Jacques Henri Lartigue – The Invention of Happiness


Jacques Henri Lartigue – The Invention of Happiness Photographs exhibition is organised by Civita Tre Venezie and promoted by Fondazione di Venezia, in close collaboration with the Donation Jacques Henri Lartigue in Paris with the patronage of the French Ministry of Culture. Accompanying the exhibition is a bilingual catalogue published by Marsilio Editori, with a presentation by Ferdinando Scianna.







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Sunday, October 04, 2020

Venice: Le Stanze del Vetro - Venice and American Studio Glass


“The goal of the mid- to late-20th Century American Studio Glass movement was to free glassmaking from industrial processes and to develop glass in the artist’s studio as a material for contemporary art. Some artists took the new studio glassblowing in experimental and innovative directions in the late 1960s, yet most Americans were hampered by their lack of technical knowledge.”


Isola di San Giorgio Maggiore

Le Stanze del Vetro

Venice and American Studio Glass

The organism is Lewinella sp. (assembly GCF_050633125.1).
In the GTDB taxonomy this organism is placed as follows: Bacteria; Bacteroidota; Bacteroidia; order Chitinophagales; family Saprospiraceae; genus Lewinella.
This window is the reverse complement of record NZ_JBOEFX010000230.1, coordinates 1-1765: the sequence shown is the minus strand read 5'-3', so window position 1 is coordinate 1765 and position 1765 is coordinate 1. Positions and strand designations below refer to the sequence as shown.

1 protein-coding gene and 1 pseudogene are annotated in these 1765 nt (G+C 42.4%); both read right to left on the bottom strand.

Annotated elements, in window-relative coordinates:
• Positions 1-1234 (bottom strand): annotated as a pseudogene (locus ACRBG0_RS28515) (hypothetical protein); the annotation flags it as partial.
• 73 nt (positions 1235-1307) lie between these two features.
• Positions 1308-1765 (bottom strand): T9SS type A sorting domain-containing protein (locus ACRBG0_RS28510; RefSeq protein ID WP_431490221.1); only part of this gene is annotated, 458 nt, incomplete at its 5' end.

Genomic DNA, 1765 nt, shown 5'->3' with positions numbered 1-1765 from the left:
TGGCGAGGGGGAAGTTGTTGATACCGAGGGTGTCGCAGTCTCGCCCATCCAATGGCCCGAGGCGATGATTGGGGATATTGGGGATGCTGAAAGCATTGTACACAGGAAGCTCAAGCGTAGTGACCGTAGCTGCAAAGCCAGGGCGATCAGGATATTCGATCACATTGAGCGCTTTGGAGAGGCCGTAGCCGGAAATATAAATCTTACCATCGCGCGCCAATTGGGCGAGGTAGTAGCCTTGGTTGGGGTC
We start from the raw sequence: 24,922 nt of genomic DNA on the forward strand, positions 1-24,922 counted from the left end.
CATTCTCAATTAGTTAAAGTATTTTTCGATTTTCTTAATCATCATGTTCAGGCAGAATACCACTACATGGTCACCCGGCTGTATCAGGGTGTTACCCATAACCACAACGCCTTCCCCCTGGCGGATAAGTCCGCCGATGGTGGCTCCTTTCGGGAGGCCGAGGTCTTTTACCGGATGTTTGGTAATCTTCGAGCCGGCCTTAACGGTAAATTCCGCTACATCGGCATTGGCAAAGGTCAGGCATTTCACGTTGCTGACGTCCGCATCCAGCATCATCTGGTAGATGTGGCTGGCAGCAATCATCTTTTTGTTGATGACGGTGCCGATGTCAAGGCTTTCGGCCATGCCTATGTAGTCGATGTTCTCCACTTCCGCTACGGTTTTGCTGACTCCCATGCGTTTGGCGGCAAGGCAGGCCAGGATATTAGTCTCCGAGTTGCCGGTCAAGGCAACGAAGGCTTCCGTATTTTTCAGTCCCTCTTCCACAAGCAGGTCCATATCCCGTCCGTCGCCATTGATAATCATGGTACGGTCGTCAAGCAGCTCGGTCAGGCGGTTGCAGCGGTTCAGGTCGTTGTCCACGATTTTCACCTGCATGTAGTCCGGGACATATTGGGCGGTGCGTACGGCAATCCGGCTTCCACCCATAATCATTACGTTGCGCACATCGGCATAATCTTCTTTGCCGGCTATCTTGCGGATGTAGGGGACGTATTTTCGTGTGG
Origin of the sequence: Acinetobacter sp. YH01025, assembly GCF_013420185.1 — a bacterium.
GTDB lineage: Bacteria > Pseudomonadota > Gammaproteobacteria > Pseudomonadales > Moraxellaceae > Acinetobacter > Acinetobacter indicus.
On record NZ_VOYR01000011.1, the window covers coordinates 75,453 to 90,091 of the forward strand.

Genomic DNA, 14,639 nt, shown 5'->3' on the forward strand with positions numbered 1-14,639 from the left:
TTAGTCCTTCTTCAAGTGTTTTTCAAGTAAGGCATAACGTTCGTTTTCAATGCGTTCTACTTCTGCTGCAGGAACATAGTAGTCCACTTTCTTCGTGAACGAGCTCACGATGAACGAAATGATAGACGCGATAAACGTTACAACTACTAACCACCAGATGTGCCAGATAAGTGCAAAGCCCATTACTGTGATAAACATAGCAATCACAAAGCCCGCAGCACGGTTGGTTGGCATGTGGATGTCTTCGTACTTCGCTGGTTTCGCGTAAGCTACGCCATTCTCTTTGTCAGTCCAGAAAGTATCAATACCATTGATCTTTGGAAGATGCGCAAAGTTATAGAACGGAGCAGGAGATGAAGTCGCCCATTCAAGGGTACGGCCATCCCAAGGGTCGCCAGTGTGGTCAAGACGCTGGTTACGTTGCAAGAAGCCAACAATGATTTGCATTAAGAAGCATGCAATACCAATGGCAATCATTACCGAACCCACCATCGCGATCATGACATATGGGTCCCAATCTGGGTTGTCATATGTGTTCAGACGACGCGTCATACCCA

Right across from Piazza San Marco and Palazzo Ducale on the island of San Giorgio Maggiore in the Stanze del Vetro - Venice and the American Studio Glass show – until January 10 - is curated by Tina Oldknow and William Warmus. Gathering 155 outstanding glass vessels, sculptures and installations created by 60 American and Venetian artists, this exhibition is the first to closely examine the influences of traditional Venetian glass-working techniques, as well as the Venetian aesthetic, on the American Studio Glass from the 1960s to the present.


 Venice and American Studio Glass


By 1960, glassblowing had become industrialized in the United States and many skills were lost, so American Studio Glass artists looked to Europe, and especially to Venice and the glassblowers on the island of Murano, for guidance.  What ensued was a “love affair” with Venetian glass-working that, by the end of the 1990s, had spread throughout the United States and worldwide.

Harvey K. Littleton - Blue Projectile Impact – 1984

This iconic glass sculpture, shot with a rifle, is symbolic of the bold new directions in glassmaking that Americans wanted to take.


Harvey K. Littleton – Blue Crown – 1988

The sense of arrested movement that can be seen in this sculpture is characteristic of Littleton’s work at that time, as is the way in which the colors are multiplied and magnified inside the glass.


 David Landau


Dale Chihuly – Cobalt Goblet – 1971